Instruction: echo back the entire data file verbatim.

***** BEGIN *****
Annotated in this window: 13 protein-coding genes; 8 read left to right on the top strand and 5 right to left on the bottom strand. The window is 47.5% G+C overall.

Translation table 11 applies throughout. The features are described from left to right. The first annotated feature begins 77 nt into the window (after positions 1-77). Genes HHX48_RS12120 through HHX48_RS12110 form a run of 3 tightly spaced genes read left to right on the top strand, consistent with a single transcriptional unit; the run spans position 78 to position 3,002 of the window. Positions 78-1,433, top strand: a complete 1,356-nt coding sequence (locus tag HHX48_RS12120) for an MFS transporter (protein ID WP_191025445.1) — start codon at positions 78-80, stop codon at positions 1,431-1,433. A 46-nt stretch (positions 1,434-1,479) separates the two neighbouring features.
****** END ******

Annotated in this window: 13 protein-coding genes; 8 read left to right on the top strand and 5 right to left on the bottom strand. The window is 47.5% G+C overall.

Translation table 11 applies throughout. The features are described from left to right. The first annotated feature begins 77 nt into the window (after positions 1-77). Genes HHX48_RS12120 through HHX48_RS12110 form a run of 3 tightly spaced genes read left to right on the top strand, consistent with a single transcriptional unit; the run spans position 78 to position 3,002 of the window. Positions 78-1,433, top strand: a complete 1,356-nt coding sequence (locus tag HHX48_RS12120) for an MFS transporter (protein ID WP_191025445.1) — start codon at positions 78-80, stop codon at positions 1,431-1,433. A 46-nt stretch (positions 1,434-1,479) separates the two neighbouring features.